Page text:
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About Medical Foods

Federal Medical Foods Statute

The term ''medical food'' means a food which is formulated to be consumed or administered enterally under the supervision of a physician and which is intended for the specific dietary management of a disease or condition for which distinctive nutritional requirements, based on recognized scientific principles, are established by medical evaluation.

21 U.S.C. sec. 360ee(b)(3). -- [from the Orphan Drug Act]

Regulatory Definition of Medical Foods

Specially formulated - not in diet
GRAS (Generally Recognized as Safe) ingredients
Enteral/Oral administration
Medically determined dietary need
Dietary management claims of the disease
Food GMP required
Exempt from nutritional product labeling
Based on recognized science (ie., preclinical, toxicology and clinical trials)
Given to a diseased population or for chronic conditions
Given under a physician's supervision
Not approved, but meets FDA regulations

Generally Recognized As Safe

Any substance that is intentionally added to food is a food additive, that is subject to premarket review and approval by FDA, unless the substance is generally recognized, among qualified experts, as having been adequately shown to be safe under the conditions of its intended use, or unless the use of the substance is otherwise excluded from the definition of a food additive.

GRAS – FDA mandated safety standard

Sections 201(s) and 409 of the Federal Food, Drug, and Cosmetic Act (the Act):

Understanding the difference : Dietary Supplements, Medical Foods and Drugs

  Dietary Supplements Medical Foods Drugs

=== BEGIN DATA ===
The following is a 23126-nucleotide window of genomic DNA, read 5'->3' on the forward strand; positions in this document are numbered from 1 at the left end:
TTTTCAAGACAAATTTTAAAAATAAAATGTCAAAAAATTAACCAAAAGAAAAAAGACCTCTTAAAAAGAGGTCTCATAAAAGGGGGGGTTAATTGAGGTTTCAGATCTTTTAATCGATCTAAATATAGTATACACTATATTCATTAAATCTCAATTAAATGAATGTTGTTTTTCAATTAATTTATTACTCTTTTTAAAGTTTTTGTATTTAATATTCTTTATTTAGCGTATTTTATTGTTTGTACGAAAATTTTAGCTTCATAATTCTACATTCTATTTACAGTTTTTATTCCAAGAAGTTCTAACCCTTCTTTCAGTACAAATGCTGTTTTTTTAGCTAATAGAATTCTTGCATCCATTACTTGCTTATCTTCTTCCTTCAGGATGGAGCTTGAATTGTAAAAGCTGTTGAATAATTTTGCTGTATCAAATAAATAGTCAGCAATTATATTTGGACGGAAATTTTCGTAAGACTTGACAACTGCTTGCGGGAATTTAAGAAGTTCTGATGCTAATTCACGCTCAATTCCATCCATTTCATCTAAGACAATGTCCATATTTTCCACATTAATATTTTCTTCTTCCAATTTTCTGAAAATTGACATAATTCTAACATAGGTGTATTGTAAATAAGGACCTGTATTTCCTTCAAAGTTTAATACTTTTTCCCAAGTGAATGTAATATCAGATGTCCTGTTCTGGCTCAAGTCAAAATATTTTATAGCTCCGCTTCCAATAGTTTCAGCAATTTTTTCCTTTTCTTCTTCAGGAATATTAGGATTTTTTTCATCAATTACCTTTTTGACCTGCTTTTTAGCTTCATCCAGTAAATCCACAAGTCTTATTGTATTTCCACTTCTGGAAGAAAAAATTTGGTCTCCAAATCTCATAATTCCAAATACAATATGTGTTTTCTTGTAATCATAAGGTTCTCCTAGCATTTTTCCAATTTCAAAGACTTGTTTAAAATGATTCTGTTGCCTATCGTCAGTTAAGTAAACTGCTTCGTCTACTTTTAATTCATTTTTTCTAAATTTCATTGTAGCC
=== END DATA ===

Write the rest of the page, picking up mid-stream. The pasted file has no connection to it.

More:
Physician Supervision Not Required Required Requied (for Prescription Drugs)
Pre-market Scientific Testing Not Required Required Required
Pre-market FDA approval Not Required Not Required Required
Target Population Intended for normal, healthy adults Specially formulated for meeting nutritional requirements of a specific diseased population Specially formulated for patients with a specific indication or symptoms
Claims Make structure/function claims to support healthy functions of body parts, systems, organs or processes Make medical claims for dietary management of a specific disease characterized by distinctive nutritional requirements Make therapeutic claims for treating, preventing or mitigating specific indications
Safety Profile New supplements with new dietary ingredients (NDIs) need only be demonstrated as "reasonably expected to be safe" All ingredients be GRAS Generally Recognized as Safe or approved food additives Need to establish safety through clinical trials
Scientific Requirements Not required if no claims. Claims may be based on existing scientific literature or traditional use. Based on recognized scientific principles, established by medical evaluation Preclinical and Clinical phases I, II and III